Take the 2-minute tour ×
Super User is a question and answer site for computer enthusiasts and power users. It's 100% free, no registration required.

I know there's literally thousands of programs that let you rip mp3 audio from videos that you've downloaded, but I want one that will let me give it a list of 50+ files to convert, let me walk away for an hour, and then come back to have all of them finished and the mp3 files waiting for me. So far the programs I looked at require you to enter the location of each video individually, and I feel incredible stupid when I have to do that 50 time over when all the files are just sitting in one folder. It just feels really wrong having to do all that for such a simple task.

Does anyone know of software that will let me do this? I don't care if its GUI or command-line. :D

share|improve this question

3 Answers 3

up vote 4 down vote accepted

You can make a couple batch files that will take all files in the current folder with a certain extension and then feed them one at a time to something like ffmpeg to extract the audio.

Since you didn't specify which OS you're using, this is done with Windows in mind:

Batch file 1 (the one you'll run in the folder containing the videos you want to extract from, assuming AVI for the example):

for %%i IN (*.avi) DO (ripsound.bat "%%i")

Save it as go.bat or something.

Create the 2nd batch file:

ffmpeg -i %1 -vn -acodec mp3 %1.mp3

Save it as the first batch references ("ripsound.bat" in this example).

When run, the first batch file will take each .AVI file in the current folder and run the 2nd batch file against it, which will use ffmpeg to convert the video to an MP3 audio file of the same name.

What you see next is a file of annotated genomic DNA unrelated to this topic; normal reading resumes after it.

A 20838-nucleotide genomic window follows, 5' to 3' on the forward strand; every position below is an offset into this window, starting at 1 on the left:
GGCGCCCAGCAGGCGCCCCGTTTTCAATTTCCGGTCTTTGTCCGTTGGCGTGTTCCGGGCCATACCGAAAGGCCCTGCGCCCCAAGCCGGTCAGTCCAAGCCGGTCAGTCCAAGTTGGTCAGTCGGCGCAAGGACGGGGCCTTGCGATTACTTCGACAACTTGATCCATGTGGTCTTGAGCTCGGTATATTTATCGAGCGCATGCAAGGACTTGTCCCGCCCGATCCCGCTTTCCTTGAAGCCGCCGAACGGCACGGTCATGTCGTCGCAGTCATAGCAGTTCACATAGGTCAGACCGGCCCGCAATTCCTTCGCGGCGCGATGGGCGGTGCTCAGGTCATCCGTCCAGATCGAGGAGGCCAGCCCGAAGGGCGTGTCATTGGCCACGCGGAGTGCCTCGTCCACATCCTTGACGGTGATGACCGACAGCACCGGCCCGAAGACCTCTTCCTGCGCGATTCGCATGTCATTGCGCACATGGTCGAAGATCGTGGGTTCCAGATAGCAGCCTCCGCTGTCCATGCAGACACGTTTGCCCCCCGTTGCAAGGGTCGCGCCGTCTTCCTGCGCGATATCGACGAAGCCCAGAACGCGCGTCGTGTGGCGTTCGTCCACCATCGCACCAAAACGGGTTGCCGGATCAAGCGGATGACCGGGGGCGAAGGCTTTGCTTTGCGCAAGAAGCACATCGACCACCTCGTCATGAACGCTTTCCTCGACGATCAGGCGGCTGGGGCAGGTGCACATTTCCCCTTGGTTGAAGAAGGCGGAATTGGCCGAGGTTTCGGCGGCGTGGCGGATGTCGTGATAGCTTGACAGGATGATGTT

You may have to make some changes to the ffmpeg launching batch (2nd one) to match your needs/wants (different codecs, add an output file path, etc.).

If this doesn't "just work" as-is, at least it will hopefully be a good starting point. :)

share|improve this answer

I've always used WinFF. It's an FFMpeg front end, available for Windows and Linux.

You do have to tell it you are converting to audio, then mp3. You can drag a bunch of files to it (.mp4, .flv, etc.), hit Convert, and it will spawn a command line or shell that goes through all of them and converts. No user intervention necessary.

share|improve this answer

Wow, that seems complicated. And FFMPEG is slooooow, IMHO!

You can use the free version of Goldwave, version 4 (probably 4.26 something) Its got a BATCH function (under tools/options on the main menu? [1] just drag and drop your bunch of files into it, [2] save it as MP3.

http://www.goldwave.com/release426.php

For just ONE file at a time: it's just opening the avi, and [Save As...] MP3. By default, it's set at 128kbps, but you can change that.

I guess if you're looking to spend time and LEARN a lot of technical stuff, you should go the FFMPEG way.

share|improve this answer

Your Answer

 
discard

By posting your answer, you agree to the privacy policy and terms of service.

Not the answer you're looking for? Browse other questions tagged or ask your own question.